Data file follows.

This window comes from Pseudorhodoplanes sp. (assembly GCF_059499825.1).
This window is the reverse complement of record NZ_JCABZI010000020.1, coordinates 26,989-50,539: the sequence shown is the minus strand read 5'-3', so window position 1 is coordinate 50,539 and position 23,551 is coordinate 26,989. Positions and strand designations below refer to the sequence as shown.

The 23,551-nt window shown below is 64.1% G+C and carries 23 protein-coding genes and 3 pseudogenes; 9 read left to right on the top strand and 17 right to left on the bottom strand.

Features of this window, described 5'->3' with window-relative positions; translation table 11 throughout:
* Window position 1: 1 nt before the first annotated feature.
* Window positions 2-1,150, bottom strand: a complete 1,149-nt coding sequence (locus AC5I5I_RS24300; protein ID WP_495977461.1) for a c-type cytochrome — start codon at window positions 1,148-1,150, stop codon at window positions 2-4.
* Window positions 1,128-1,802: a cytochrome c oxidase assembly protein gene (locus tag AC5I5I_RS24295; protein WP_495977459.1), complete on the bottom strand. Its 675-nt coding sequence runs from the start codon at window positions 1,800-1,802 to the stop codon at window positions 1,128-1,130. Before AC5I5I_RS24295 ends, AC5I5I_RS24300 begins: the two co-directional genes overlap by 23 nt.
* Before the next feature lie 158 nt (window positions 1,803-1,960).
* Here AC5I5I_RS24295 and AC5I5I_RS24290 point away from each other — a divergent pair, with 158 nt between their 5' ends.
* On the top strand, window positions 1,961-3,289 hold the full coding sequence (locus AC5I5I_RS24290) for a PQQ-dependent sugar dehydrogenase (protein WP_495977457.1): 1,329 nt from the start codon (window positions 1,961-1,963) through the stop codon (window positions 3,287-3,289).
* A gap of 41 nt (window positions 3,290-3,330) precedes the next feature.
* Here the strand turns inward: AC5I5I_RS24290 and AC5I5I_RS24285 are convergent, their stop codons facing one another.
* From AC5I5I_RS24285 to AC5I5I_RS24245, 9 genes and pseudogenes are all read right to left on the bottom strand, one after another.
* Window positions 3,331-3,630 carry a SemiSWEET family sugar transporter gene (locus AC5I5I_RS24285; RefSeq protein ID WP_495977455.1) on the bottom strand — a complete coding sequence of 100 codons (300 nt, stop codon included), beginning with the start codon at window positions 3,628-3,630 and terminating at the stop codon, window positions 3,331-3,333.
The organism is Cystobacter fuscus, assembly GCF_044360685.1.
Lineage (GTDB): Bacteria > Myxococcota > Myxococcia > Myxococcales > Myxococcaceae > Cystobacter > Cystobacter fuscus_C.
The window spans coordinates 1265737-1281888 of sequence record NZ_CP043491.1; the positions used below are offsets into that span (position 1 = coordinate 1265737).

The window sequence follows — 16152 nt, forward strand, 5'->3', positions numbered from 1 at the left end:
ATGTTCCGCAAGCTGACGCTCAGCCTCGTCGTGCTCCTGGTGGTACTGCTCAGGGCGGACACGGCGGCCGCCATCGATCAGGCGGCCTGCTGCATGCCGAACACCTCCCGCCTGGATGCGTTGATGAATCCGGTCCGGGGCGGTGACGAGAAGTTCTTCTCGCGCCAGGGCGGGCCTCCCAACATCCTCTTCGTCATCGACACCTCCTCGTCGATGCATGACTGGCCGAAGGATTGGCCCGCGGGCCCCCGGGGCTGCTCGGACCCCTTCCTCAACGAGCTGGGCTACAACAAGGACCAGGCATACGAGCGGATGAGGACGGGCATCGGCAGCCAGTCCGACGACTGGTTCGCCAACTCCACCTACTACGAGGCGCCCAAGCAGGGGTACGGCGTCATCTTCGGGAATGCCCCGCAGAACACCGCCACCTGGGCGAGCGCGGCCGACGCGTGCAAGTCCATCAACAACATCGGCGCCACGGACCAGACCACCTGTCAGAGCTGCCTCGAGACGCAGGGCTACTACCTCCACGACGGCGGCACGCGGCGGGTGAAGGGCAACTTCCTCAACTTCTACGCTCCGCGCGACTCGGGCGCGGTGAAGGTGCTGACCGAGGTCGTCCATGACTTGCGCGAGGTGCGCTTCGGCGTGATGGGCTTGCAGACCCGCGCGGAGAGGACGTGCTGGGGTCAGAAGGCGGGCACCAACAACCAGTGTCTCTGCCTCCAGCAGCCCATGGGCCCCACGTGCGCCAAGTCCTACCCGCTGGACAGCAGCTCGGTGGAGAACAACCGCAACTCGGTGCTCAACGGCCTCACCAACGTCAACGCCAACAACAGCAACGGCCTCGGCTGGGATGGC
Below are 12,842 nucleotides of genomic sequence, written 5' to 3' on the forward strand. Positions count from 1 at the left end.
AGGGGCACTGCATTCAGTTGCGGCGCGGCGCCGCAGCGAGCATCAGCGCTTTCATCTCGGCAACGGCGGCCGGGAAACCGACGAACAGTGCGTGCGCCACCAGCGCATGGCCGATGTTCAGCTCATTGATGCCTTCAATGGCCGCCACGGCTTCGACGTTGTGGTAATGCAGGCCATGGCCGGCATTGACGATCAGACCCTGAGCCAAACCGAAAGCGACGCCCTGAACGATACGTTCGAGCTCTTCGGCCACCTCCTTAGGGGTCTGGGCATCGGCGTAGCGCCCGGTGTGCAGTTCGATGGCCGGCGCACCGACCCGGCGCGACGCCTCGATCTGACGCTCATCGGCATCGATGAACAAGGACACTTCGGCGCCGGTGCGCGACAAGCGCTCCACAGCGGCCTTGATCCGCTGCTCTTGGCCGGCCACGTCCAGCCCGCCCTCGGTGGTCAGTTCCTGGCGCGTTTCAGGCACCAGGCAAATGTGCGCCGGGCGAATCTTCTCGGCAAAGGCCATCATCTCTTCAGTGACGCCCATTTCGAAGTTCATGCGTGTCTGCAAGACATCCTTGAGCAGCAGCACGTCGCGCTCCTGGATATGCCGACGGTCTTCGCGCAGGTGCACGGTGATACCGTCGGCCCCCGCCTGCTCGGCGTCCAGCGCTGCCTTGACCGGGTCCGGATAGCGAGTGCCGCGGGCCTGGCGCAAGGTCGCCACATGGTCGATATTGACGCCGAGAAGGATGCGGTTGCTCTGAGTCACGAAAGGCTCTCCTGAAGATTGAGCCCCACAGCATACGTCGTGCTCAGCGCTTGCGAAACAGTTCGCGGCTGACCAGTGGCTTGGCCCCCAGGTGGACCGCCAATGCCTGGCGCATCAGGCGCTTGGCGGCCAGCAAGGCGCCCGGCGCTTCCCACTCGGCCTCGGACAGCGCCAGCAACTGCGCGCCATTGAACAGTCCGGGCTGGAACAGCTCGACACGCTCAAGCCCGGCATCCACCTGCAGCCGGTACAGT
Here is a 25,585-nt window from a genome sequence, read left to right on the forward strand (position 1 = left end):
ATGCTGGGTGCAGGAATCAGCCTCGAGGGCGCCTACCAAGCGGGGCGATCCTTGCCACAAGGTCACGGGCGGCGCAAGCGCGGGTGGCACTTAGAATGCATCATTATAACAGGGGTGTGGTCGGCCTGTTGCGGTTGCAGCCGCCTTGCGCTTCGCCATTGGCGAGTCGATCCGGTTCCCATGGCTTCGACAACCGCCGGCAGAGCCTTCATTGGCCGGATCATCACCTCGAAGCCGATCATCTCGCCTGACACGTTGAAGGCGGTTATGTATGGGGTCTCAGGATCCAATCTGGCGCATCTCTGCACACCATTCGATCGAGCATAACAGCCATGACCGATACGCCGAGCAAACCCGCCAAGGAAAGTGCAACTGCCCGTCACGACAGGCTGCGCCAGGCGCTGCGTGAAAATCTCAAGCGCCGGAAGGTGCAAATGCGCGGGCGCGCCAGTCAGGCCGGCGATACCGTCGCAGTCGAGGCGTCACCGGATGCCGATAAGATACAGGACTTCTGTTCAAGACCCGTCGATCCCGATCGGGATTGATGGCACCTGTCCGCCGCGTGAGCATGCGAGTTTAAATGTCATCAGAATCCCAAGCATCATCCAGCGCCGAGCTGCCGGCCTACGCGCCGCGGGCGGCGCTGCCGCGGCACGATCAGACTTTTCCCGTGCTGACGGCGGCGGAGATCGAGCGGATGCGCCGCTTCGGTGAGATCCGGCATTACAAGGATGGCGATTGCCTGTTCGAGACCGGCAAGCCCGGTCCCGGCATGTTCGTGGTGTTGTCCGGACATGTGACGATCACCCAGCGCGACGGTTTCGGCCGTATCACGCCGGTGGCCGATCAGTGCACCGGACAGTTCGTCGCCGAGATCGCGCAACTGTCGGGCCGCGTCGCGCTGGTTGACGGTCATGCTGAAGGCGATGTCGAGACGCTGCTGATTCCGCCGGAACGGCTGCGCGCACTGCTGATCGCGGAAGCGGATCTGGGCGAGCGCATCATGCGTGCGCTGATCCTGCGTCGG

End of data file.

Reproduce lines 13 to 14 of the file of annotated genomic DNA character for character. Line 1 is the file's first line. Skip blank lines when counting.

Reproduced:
* From AC5I5I_RS24285 to AC5I5I_RS24245, 9 genes and pseudogenes are all read right to left on the bottom strand, one after another.
* Window positions 3,331-3,630 carry a SemiSWEET family sugar transporter gene (locus AC5I5I_RS24285; RefSeq protein ID WP_495977455.1) on the bottom strand — a complete coding sequence of 100 codons (300 nt, stop codon included), beginning with the start codon at window positions 3,628-3,630 and terminating at the stop codon, window positions 3,331-3,333.